[TOKYO] Asian shares skidded to 3½-year lows and the dollar sagged on Tuesday, pulled down by a sharp losses on Wall Street after weak Chinese data rekindled worries about its fragile economy.
Commodities struggled after fears of weaker demand pushed them to multi-year lows overnight. Adding to the gloom, commodity trader Glencore's Hong Kong-listed shares were around 28 per cent lower on Tuesday, after its London-listed stock plunged on debt worries a day earlier.
MSCI's broadest index of Asia-Pacific shares outside Japan slumped 2.2 per cent, touching its lowest levels since June 2012 and extending early declines after Chinese shares opened lower.
China's blue-chip CSI300 index and the Shanghai Composite Index were both down 1.8 per cent.
Japan's Nikkei stock index tumbled 2.8 per cent to 8-month lows. "There is a lot of red in Asian equity markets at the moment," said Martin King, co-managing director at Tyton Capital Advisors. "Disappointing industrial profits in China continue to bolster concerns about growth and many investors are taking profits from the Nikkei and sitting in cash and alternatives, or repatriating capital to western markets in a perceived flight to quality." Chinese industrial companies' profits fell at their fastest rate in four years, official data showed on Monday, sparking fresh fears about the strength of that country's economy ahead the final reading of China's Caixin Purchasing Managers' Index on Thursday.
On Wall Street on Monday, major indexes all closed sharply down. The S&P 500 index hit a one-month low on bullish US consumer spending data in August as it raised concerns the Federal Reserve could hike rates at a time of slackening global growth.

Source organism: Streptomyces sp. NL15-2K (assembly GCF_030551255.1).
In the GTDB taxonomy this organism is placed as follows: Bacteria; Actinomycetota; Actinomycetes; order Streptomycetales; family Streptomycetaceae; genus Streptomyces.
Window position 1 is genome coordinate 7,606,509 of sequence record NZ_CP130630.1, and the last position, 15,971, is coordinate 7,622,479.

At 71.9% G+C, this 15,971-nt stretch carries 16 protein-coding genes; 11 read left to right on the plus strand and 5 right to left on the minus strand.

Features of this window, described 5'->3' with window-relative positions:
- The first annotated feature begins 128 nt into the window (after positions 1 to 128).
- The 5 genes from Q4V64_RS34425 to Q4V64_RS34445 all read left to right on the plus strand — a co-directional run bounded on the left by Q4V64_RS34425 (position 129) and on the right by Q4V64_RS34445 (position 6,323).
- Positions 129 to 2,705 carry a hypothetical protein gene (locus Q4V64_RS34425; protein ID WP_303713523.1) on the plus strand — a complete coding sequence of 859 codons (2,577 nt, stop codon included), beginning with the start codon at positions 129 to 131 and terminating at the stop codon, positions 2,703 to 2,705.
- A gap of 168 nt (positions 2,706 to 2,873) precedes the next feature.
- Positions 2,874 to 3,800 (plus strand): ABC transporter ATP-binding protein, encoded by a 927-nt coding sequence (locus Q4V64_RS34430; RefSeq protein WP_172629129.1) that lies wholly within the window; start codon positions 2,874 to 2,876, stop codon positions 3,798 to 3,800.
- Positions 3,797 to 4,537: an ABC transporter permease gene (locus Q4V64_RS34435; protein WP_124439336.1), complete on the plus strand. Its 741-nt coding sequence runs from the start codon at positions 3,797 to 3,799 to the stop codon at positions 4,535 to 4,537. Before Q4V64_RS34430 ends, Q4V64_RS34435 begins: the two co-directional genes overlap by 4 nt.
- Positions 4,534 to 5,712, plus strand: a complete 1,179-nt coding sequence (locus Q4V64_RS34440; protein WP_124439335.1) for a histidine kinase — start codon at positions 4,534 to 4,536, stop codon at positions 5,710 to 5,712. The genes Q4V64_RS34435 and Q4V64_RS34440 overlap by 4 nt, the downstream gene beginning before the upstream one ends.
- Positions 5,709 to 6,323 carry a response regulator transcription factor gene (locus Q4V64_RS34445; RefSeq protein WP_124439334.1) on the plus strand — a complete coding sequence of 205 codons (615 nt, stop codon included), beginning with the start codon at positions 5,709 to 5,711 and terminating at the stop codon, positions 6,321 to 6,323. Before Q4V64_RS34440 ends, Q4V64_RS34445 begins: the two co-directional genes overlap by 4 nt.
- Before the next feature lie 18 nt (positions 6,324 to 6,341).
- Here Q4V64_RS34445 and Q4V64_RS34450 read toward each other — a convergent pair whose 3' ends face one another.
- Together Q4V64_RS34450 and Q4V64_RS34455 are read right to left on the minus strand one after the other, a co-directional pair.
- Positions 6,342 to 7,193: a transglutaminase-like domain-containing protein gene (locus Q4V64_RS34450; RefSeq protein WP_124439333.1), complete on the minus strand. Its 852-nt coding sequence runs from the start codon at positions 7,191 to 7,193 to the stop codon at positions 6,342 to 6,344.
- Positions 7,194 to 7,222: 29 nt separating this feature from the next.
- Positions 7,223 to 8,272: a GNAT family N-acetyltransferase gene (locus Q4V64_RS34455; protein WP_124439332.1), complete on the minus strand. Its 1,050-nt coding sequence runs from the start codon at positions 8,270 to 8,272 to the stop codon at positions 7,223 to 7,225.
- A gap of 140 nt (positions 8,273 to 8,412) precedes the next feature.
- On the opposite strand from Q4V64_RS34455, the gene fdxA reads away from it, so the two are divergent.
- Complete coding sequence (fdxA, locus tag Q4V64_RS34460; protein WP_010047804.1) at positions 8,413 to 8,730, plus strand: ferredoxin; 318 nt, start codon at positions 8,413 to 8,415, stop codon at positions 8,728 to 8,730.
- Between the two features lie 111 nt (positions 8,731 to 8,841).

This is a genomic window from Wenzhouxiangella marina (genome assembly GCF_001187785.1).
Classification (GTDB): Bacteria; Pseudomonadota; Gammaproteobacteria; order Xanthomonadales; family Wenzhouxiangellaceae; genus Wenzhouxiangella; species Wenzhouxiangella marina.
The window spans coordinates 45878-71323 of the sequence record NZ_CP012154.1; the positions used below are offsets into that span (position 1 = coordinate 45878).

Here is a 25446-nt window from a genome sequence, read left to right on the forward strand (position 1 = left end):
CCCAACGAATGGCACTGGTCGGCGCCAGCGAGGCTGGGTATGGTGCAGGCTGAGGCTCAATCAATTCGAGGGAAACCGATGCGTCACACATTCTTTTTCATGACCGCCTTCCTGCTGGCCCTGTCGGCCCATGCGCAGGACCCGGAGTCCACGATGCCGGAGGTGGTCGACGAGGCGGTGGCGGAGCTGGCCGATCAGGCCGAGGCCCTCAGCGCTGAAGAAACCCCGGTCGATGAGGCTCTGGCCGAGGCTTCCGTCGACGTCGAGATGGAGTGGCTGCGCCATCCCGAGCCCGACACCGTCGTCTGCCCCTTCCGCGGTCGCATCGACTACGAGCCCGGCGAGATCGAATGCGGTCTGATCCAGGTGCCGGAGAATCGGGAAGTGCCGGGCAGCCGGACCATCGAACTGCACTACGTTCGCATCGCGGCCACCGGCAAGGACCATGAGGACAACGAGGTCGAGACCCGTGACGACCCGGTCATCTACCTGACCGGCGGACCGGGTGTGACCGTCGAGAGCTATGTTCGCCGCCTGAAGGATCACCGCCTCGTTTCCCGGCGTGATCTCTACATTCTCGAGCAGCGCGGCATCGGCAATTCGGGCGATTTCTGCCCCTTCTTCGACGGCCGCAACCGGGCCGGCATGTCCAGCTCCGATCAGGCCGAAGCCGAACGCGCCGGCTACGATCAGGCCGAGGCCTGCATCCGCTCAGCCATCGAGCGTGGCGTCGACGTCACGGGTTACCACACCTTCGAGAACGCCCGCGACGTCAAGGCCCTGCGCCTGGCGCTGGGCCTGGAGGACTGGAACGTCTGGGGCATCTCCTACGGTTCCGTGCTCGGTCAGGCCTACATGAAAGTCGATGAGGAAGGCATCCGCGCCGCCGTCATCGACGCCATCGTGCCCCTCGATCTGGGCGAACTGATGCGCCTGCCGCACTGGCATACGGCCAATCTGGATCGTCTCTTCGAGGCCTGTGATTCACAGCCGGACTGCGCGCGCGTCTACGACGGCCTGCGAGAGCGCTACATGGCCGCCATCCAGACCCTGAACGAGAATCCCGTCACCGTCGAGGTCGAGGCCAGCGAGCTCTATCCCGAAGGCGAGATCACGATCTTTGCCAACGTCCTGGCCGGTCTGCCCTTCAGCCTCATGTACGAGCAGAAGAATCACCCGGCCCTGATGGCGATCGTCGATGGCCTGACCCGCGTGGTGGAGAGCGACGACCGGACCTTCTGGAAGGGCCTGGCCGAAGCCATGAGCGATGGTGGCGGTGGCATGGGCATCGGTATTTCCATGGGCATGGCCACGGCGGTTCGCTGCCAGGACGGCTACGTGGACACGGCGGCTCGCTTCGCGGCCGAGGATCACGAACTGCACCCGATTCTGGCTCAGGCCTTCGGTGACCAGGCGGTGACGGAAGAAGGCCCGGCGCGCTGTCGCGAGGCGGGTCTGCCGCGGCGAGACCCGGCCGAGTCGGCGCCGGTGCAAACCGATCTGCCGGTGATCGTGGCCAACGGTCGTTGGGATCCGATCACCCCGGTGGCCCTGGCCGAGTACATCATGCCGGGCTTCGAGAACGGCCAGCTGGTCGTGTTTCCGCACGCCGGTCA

The Fed held off from raising interest rates at its meeting earlier this month, citing worries about the global economy, particularly China.
But New York Fed President William Dudley said the central bank remains on track for a likely rate hike this year and could move as soon as next month.
John Williams, head of the San Francisco Fed, also signalled support for an interest rate hike this year, though Chicago Fed chief Charles Evans sounded a far more dovish tone. "Markets have heard such talk before and with equities under pressure, it was hard to take rate hike talk seriously," Sean Callow, senior currency strategist at Westpac in Sydney, said in a note to clients on Tuesday.
US non-farm payrolls on Friday could add more clarity to the timing of a US policy move, and prop up the sagging greenback.
For now, lower US Treasury yields continued to pressure the dollar, as investors sought the safety of fixed-income assets.
The yield on the benchmark US 10-year note stood at 2.084 per cent, below its US close of 2.095 per cent on Monday.
The dollar was down about 0.2 per cent against its Japanese counterpart at 119.70 yen, well below Friday's high of 121.24. The euro slipped about 0.1 per cent to 134.68 yen.
The euro edged up about 0.1 per cent to US$1.1252, pulling further away from a low of US$1.1116 touched on Friday. On Wednesday, a flash estimate of annual euro zone inflation is expected to show a zero reading in September, according to a Reuters poll.
The dollar index slipped about 0.1 per cent to 95.905, extending the previous session's 0.4 per cent drop.
Crude oil futures steadied after plunging nearly 3 per cent overnight as the downbeat Chinese data fuelled fears about global demand.
US crude was up about 0.1 per cent at US$44.46 a barrel, while Brent was flat at US$47.34.